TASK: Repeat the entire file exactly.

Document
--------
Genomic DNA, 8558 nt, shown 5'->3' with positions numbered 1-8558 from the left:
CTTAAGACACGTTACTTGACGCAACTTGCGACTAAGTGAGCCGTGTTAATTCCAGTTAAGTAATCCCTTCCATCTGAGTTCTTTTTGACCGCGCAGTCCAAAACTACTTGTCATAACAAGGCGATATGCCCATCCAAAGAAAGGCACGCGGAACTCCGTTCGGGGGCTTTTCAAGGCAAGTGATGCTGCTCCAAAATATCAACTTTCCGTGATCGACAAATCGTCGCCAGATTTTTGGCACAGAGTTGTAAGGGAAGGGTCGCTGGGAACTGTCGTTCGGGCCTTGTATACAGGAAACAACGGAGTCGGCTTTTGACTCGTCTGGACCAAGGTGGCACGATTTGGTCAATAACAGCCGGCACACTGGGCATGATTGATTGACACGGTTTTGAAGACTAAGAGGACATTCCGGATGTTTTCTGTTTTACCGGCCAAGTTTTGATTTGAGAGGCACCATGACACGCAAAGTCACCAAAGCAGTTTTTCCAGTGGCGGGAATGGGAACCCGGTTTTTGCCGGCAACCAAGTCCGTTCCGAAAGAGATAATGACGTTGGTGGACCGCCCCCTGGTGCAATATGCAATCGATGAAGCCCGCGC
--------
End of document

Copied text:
Genomic DNA, 8558 nt, shown 5'->3' with positions numbered 1-8558 from the left:
CTTAAGACACGTTACTTGACGCAACTTGCGACTAAGTGAGCCGTGTTAATTCCAGTTAAGTAATCCCTTCCATCTGAGTTCTTTTTGACCGCGCAGTCCAAAACTACTTGTCATAACAAGGCGATATGCCCATCCAAAGAAAGGCACGCGGAACTCCGTTCGGGGGCTTTTCAAGGCAAGTGATGCTGCTCCAAAATATCAACTTTCCGTGATCGACAAATCGTCGCCAGATTTTTGGCACAGAGTTGTAAGGGAAGGGTCGCTGGGAACTGTCGTTCGGGCCTTGTATACAGGAAACAACGGAGTCGGCTTTTGACTCGTCTGGACCAAGGTGGCACGATTTGGTCAATAACAGCCGGCACACTGGGCATGATTGATTGACACGGTTTTGAAGACTAAGAGGACATTCCGGATGTTTTCTGTTTTACCGGCCAAGTTTTGATTTGAGAGGCACCATGACACGCAAAGTCACCAAAGCAGTTTTTCCAGTGGCGGGAATGGGAACCCGGTTTTTGCCGGCAACCAAGTCCGTTCCGAAAGAGATAATGACGTTGGTGGACCGCCCCCTGGTGCAATATGCAATCGATGAAGCCCGCGC